•Connect the equipment end of the strap to an unfinished chassis surface.
•Handle carriers by available handles or edges only; avoid touching the printed circuit boards or connectors.
•Place a removed circuit board component-side-up on an antistatic surface or in a static shielding container. If you plan to return the component to the factory, immediately place it in a static shielding container.
•Avoid contact between the printed circuit boards and clothing. The wrist strap only protects components from ESD voltages on the body; ESD voltages on clothing can still cause damage.
•Never attempt to remove the printed circuit board from the metal carrier.
Caution For safety, periodically check the resistance value of the antistatic strap. The measurement should be between 1 and 10 megohms (Mohms).
Laser and LED Safety
The single-mode transmitter in the module uses a small laser to transmit the light signal to the network ring. Keep the transmit port covered whenever a cable is not connected to it. Although multimode transceivers typically use LEDs for transmission, it is good practice to keep open ports covered and avoid staring into open ports or apertures. The single-mode aperture port contains a laser warning label, as shown in Figure 2-1.
Figure 2-1 Laser Warning Labels for the SM-1-STM1-SM-C
Warning Class 1 laser product. Statement 1008.
Warning Invisible laser radiation may be emitted from disconnected fibers or connectors. Do not stare into beams or view directly with optical instruments. Statement 1051.
The multimode aperture contains a Class 1 LED warning label, as shown in Figure 2-2.
Figure 2-2 Laser Warning Labels for the SM-1-STM1-MM-C
Warning Class 1 LED product. Statement 1027.
Warning Invisible laser radiation may be emitted from the end of the unterminated fiber cable or connector. Do not view directly with optical instruments. Viewing the laser output with certain optical instruments (for example, eye loupes, magnifiers, and microscopes) within a distance of 100 mm may pose an eye hazard. Statement 1056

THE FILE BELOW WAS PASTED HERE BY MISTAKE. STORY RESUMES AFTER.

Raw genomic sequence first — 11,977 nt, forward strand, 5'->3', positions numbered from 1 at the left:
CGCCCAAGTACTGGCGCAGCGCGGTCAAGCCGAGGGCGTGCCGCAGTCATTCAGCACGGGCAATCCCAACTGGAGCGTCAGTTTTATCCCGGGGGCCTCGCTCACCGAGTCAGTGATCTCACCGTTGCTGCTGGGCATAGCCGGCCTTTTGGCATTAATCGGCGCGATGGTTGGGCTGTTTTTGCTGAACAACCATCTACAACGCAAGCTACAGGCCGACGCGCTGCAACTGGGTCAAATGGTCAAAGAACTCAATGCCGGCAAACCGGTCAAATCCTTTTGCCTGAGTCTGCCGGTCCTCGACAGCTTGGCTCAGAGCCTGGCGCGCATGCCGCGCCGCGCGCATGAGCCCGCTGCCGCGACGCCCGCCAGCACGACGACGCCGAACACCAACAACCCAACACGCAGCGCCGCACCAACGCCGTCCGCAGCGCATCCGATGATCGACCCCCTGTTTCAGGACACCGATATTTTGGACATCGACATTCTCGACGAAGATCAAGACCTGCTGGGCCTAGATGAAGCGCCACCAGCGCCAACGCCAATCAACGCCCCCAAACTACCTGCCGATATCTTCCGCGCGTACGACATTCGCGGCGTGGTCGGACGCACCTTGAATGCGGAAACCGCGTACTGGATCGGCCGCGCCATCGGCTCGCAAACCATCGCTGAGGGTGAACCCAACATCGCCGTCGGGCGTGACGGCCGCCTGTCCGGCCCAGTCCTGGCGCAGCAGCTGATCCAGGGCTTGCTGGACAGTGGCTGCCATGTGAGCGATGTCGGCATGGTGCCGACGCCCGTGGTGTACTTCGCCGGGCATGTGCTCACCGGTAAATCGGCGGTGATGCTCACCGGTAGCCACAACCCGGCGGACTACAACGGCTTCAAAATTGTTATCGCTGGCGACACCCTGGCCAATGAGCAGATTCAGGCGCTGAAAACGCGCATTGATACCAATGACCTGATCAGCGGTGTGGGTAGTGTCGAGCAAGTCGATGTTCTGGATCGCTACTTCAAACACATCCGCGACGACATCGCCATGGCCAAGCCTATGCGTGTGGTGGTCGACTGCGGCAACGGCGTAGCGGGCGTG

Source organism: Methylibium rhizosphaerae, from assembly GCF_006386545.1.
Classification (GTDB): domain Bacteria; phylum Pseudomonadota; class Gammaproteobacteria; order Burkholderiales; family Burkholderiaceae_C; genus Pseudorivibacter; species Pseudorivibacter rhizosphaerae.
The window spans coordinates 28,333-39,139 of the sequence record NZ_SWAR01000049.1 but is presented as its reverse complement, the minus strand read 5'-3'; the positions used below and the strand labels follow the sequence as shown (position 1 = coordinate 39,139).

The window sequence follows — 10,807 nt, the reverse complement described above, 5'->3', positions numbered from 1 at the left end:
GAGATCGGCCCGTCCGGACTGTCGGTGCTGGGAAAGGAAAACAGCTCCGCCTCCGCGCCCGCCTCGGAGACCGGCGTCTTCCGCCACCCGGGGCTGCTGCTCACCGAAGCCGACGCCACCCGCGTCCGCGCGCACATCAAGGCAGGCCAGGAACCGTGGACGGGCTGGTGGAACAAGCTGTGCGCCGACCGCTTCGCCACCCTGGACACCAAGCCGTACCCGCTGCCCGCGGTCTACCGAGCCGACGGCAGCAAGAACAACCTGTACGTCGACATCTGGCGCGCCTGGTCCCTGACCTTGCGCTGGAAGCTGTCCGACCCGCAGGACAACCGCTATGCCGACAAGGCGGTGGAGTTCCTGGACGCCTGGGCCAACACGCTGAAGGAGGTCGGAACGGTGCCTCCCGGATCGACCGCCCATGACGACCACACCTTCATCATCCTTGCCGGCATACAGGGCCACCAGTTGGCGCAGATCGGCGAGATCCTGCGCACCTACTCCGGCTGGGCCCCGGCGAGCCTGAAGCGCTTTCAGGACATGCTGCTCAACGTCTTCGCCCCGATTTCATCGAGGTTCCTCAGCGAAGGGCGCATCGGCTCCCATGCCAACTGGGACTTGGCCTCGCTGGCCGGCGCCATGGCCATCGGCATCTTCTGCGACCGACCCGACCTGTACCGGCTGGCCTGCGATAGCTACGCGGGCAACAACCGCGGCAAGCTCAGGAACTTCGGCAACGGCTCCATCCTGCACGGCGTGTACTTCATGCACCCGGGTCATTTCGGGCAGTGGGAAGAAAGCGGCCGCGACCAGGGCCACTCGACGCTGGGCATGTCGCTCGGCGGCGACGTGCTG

FCC Class A Compliance
This equipment has been tested and found to comply with the limits for a Class A digital device, pursuant to part 15 of the FCC rules. These limits are designed to provide reasonable protection against harmful interference when the equipment is operated in a commercial environment. This equipment generates, uses, and radiates radio-frequency energy and, if not installed and used in accordance with the instruction manual, may cause harmful interference to radio communications. Operation of this equipment in a residential area is likely to cause harmful interference, in which case users are required to correct the interference at their own expense.
You can determine whether your equipment is causing interference by turning it off. If the interference stops, it was probably caused by the Cisco equipment or one of its peripheral devices. If the equipment causes interference to radio or television reception, try to correct the interference by using one or more of the following measures:
•Turn the television or radio antenna until the interference stops.
•Move the equipment to one side of the television or radio.
•Move the equipment farther away from the television or radio.
•Plug the equipment into an outlet that is on a different circuit from the television or radio. (That is, make certain the equipment and the television or radio are on circuits controlled by different circuit breakers or fuses.)
Caution This product has been designed to meet FCC Class A compliance requirements. Modifications to this product that are not authorized by Cisco Systems, Inc. could void the various approvals and negate your authority to operate the product.